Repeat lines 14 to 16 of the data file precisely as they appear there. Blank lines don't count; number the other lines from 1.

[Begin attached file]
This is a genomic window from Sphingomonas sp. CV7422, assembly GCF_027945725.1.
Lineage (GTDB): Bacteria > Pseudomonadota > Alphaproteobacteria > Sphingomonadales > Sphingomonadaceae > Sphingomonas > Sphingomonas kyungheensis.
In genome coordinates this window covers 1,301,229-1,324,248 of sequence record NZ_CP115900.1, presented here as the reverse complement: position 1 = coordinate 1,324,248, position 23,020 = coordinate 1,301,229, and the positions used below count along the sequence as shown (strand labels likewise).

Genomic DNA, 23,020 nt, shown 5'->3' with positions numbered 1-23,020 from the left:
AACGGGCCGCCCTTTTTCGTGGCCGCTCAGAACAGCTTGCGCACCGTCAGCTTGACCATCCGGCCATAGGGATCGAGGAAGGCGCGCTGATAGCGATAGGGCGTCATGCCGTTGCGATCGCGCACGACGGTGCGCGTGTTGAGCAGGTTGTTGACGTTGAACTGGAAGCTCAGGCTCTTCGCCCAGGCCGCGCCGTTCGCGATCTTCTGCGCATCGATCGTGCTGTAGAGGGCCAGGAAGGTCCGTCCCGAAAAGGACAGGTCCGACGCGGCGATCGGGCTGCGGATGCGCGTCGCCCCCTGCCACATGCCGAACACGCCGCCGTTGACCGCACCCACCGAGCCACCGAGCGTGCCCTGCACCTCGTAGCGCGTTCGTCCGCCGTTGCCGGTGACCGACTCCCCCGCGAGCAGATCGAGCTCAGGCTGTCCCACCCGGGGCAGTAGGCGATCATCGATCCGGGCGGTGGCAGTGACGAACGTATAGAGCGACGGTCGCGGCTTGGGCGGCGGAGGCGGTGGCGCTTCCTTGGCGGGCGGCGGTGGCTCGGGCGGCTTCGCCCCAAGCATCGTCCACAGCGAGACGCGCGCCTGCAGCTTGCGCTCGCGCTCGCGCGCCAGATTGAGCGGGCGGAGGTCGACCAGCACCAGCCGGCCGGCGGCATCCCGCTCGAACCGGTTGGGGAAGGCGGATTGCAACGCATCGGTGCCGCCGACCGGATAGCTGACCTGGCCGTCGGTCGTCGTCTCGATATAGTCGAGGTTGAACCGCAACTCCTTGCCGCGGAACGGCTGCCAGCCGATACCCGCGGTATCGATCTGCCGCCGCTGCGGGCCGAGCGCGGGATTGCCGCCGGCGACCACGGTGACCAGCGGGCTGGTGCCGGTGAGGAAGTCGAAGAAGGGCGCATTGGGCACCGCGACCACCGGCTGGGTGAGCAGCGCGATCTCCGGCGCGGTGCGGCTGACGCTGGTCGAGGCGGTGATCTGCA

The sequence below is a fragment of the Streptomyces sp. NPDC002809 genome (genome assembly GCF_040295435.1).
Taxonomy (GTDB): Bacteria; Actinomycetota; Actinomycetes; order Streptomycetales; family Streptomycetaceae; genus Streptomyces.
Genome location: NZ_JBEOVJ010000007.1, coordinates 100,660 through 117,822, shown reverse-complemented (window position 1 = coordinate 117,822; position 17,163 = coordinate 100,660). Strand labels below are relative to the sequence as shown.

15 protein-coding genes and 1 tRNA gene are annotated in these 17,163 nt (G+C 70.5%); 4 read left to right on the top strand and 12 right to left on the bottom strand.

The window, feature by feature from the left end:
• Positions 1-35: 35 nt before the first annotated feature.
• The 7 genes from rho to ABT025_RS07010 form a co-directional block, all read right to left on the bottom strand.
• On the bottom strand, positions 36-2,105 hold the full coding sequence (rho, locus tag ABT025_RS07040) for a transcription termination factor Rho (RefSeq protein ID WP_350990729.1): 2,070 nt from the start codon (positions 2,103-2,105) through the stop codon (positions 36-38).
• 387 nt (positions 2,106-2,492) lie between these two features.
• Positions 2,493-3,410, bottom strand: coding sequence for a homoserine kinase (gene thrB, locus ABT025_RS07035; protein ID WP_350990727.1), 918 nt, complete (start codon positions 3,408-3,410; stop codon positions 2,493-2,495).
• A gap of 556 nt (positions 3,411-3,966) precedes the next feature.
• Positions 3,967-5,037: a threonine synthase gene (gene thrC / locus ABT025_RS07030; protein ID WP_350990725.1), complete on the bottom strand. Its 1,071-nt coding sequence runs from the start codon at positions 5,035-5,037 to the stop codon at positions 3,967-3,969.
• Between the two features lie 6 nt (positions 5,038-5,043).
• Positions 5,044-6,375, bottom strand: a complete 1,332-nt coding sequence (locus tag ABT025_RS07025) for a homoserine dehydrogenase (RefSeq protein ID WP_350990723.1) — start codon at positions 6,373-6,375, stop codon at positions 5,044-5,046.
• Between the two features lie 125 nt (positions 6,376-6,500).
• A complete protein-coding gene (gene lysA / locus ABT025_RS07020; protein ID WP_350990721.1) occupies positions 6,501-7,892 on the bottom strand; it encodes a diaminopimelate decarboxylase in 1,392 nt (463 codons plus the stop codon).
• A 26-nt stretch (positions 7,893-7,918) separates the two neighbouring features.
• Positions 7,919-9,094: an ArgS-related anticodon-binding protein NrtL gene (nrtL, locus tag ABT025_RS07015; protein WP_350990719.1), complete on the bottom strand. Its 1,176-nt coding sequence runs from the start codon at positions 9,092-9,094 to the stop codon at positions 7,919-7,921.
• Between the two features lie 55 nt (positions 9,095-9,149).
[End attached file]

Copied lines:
• 387 nt (positions 2,106-2,492) lie between these two features.
• Positions 2,493-3,410, bottom strand: coding sequence for a homoserine kinase (gene thrB, locus ABT025_RS07035; protein ID WP_350990727.1), 918 nt, complete (start codon positions 3,408-3,410; stop codon positions 2,493-2,495).
• A gap of 556 nt (positions 3,411-3,966) precedes the next feature.